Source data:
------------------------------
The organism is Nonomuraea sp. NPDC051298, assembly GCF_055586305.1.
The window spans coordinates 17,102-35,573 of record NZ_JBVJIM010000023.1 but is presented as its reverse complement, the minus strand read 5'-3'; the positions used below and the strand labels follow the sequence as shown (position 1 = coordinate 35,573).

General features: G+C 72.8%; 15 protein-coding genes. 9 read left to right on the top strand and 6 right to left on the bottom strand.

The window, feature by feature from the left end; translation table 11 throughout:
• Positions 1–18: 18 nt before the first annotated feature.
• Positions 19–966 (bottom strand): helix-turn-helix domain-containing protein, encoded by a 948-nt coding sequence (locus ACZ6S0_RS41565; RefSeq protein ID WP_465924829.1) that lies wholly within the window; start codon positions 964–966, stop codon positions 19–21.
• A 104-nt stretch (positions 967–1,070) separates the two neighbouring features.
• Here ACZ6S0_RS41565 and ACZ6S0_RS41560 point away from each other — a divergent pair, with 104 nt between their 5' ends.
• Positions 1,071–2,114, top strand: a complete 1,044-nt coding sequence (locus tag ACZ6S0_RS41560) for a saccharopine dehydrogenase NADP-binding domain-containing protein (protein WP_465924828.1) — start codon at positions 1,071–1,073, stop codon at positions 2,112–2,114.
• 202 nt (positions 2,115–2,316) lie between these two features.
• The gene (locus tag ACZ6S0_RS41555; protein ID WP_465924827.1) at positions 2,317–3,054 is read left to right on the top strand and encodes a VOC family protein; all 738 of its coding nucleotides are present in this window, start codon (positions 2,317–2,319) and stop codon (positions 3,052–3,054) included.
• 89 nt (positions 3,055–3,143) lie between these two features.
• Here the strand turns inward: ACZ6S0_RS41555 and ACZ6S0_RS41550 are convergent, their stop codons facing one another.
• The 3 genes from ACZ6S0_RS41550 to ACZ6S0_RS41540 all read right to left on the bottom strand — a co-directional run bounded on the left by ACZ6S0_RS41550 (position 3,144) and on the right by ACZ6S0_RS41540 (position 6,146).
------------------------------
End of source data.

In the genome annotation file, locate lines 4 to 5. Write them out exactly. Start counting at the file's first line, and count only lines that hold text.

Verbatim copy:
The window, feature by feature from the left end; translation table 11 throughout:
• Positions 1–18: 18 nt before the first annotated feature.